McKinley returns home just before election
Editor’s note: This is part of a weekly series marking the 120th anniversary of Niles native William McKinley’s U.S. presidency.
One hundred twenty years ago, President William McKinley returned home to Ohio to promote his new policies for the nation’s economy in the days leading up to the first Election Day since his presidential victory a year earlier.
The McKinleys first traveled to Cincinnati on Saturday, Oct. 30, 1897, to speak before the Chamber of Commerce and the Commercial Club of Cincinnati. He was promoting the concepts of a new monetary standard of gold and for Congress to approve protective tariffs to groups of like-minded men.
He knew he needed business leaders to go out in their communities to explain the ideas his administration was developing to rebuild the economy after four years of recession.
Said McKinley, “This assemblage represents men of all parties and creeds, united in a common aim. We gain by intelligent discussion of public questions carried on, in an organization like yours, not from a standpoint of partisanship, but of good citizenship. Nothing makes more for the government than intelligent and virtuous citizenship. It should start in the home and be taught in the schools. It should be the inspiration of example in public and private stations.”
“One great element in the strength of any government is the patriotism of its people, their love for institutions, their pride for its name and achievements. We have everything to inspire good citizenship, because we have equal and responsible citizenship. The government and people are inseparable under our system. This unity is the strength of our political structure. The people are the beneficiaries of the government, and have every reason to love our institutions and regard our laws, because they make and support them.”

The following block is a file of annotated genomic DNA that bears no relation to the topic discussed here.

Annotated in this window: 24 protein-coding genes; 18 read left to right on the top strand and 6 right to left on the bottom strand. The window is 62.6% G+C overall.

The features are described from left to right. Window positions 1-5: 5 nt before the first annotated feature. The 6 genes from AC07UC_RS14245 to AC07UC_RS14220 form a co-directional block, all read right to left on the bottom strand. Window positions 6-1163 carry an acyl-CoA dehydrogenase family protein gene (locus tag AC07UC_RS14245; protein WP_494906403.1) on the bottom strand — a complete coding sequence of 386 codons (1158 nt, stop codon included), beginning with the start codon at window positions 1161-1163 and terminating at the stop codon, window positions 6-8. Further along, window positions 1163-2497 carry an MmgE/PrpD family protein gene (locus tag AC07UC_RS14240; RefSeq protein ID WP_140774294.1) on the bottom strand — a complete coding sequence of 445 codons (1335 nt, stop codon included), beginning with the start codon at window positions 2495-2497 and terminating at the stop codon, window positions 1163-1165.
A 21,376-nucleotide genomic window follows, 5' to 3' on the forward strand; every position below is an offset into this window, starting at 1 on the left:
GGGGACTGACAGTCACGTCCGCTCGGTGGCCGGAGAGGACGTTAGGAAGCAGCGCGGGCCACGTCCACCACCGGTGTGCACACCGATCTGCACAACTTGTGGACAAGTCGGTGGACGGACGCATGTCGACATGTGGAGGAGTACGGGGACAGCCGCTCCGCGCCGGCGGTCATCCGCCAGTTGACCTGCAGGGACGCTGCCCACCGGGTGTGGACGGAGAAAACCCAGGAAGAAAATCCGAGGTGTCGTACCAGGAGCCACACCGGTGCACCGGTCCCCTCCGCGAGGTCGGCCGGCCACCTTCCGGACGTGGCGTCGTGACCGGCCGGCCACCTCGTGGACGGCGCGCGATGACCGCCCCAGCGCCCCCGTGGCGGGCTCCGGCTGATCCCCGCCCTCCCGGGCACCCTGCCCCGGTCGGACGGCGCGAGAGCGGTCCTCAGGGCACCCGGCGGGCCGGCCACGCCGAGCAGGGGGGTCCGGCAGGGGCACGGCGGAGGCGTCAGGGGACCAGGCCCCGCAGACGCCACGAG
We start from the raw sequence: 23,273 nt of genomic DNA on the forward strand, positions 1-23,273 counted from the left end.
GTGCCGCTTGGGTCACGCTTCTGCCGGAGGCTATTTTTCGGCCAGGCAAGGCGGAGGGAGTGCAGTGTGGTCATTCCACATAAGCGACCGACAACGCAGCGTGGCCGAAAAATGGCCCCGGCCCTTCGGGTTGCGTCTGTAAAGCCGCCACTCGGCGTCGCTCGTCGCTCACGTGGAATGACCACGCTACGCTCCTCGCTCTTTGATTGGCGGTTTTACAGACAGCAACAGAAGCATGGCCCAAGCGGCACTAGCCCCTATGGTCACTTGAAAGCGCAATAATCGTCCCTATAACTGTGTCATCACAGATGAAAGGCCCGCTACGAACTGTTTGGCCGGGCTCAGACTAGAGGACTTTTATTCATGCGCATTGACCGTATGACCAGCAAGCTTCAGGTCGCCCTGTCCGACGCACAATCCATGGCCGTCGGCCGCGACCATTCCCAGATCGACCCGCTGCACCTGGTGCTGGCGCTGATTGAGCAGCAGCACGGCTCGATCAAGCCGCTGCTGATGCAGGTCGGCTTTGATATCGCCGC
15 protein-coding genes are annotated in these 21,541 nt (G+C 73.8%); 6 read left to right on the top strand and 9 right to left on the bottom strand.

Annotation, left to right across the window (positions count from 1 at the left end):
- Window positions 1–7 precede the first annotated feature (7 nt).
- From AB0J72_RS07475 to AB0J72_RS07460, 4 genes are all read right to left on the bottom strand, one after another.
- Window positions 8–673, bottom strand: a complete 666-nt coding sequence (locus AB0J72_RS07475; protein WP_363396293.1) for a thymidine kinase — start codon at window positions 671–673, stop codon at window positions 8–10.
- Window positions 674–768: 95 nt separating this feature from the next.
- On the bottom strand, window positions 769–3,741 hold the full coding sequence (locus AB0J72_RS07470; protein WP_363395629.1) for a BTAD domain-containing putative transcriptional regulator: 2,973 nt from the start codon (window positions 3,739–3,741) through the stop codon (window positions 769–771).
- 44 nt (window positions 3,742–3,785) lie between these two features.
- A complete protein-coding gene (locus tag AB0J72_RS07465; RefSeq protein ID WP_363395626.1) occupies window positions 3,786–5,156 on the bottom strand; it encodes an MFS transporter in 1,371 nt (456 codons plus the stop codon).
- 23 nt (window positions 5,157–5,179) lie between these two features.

McKinley next went home to Canton, and upon his arrival by train said, “It gives me great pleasure to be back at my old home again, and to receive the hands of my fellow citizens the heartfelt welcome to greet me tonight. And nothing could be more gratifying to me than to be assured by fellow citizens, as I have been assured by them tonight that they are now employed and have steady work. I am deeply interested in the prosperity of my home city, and the greater the prosperity the greater will be my satisfaction. I will detain you in this inclement weather only long enough to assure you that from my heart I thank you for this generous welcome.”
The McKinleys would then head to their homestead to relax and enjoy the company of old friends. The president and his aides would also wait for the telegraph to provide election results in local and state contests. He knew he had only one year from this day to get many of his programs approved before the 1898 congressional elections, which could change the voting makeup of the U.S. House and Senate to push through his agenda.
Mike Wilson is the Director of SCOPE Senior Services of Trumbull County and has traveled around the nation performing as William McKinley for the past 25 years.